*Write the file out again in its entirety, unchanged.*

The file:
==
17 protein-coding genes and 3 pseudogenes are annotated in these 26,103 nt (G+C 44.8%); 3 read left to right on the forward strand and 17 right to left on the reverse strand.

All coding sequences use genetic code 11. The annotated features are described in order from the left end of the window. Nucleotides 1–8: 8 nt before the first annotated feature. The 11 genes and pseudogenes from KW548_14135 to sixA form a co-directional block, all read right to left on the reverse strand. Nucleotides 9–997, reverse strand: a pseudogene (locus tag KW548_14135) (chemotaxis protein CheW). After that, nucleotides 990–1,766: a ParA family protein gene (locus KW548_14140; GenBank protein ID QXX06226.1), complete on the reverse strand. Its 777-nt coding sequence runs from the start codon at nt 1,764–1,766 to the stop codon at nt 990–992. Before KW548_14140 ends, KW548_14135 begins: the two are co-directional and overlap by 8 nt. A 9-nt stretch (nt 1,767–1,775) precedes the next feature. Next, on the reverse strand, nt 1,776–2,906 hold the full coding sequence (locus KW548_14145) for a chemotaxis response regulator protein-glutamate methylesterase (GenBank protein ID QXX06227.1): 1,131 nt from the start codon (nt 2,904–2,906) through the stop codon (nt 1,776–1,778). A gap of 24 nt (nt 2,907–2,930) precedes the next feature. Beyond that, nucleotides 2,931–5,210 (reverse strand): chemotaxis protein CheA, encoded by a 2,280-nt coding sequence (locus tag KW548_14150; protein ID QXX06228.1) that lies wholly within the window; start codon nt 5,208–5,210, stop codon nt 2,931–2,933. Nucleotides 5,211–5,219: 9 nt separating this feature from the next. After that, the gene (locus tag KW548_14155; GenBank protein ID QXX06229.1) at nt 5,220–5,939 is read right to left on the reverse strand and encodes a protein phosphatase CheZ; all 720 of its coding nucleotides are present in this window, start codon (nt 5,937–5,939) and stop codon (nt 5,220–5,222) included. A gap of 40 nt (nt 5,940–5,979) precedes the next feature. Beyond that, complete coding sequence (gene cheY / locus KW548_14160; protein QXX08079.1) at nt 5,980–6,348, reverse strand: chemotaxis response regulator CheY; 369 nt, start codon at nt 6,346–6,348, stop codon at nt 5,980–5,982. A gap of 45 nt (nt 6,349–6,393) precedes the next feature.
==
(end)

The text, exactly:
17 protein-coding genes and 3 pseudogenes are annotated in these 26,103 nt (G+C 44.8%); 3 read left to right on the forward strand and 17 right to left on the reverse strand.

All coding sequences use genetic code 11. The annotated features are described in order from the left end of the window. Nucleotides 1–8: 8 nt before the first annotated feature. The 11 genes and pseudogenes from KW548_14135 to sixA form a co-directional block, all read right to left on the reverse strand. Nucleotides 9–997, reverse strand: a pseudogene (locus tag KW548_14135) (chemotaxis protein CheW). After that, nucleotides 990–1,766: a ParA family protein gene (locus KW548_14140; GenBank protein ID QXX06226.1), complete on the reverse strand. Its 777-nt coding sequence runs from the start codon at nt 1,764–1,766 to the stop codon at nt 990–992. Before KW548_14140 ends, KW548_14135 begins: the two are co-directional and overlap by 8 nt. A 9-nt stretch (nt 1,767–1,775) precedes the next feature. Next, on the reverse strand, nt 1,776–2,906 hold the full coding sequence (locus KW548_14145) for a chemotaxis response regulator protein-glutamate methylesterase (GenBank protein ID QXX06227.1): 1,131 nt from the start codon (nt 2,904–2,906) through the stop codon (nt 1,776–1,778). A gap of 24 nt (nt 2,907–2,930) precedes the next feature. Beyond that, nucleotides 2,931–5,210 (reverse strand): chemotaxis protein CheA, encoded by a 2,280-nt coding sequence (locus tag KW548_14150; protein ID QXX06228.1) that lies wholly within the window; start codon nt 5,208–5,210, stop codon nt 2,931–2,933. Nucleotides 5,211–5,219: 9 nt separating this feature from the next. After that, the gene (locus tag KW548_14155; GenBank protein ID QXX06229.1) at nt 5,220–5,939 is read right to left on the reverse strand and encodes a protein phosphatase CheZ; all 720 of its coding nucleotides are present in this window, start codon (nt 5,937–5,939) and stop codon (nt 5,220–5,222) included. A gap of 40 nt (nt 5,940–5,979) precedes the next feature. Beyond that, complete coding sequence (gene cheY / locus KW548_14160; protein QXX08079.1) at nt 5,980–6,348, reverse strand: chemotaxis response regulator CheY; 369 nt, start codon at nt 6,346–6,348, stop codon at nt 5,980–5,982. A gap of 45 nt (nt 6,349–6,393) precedes the next feature.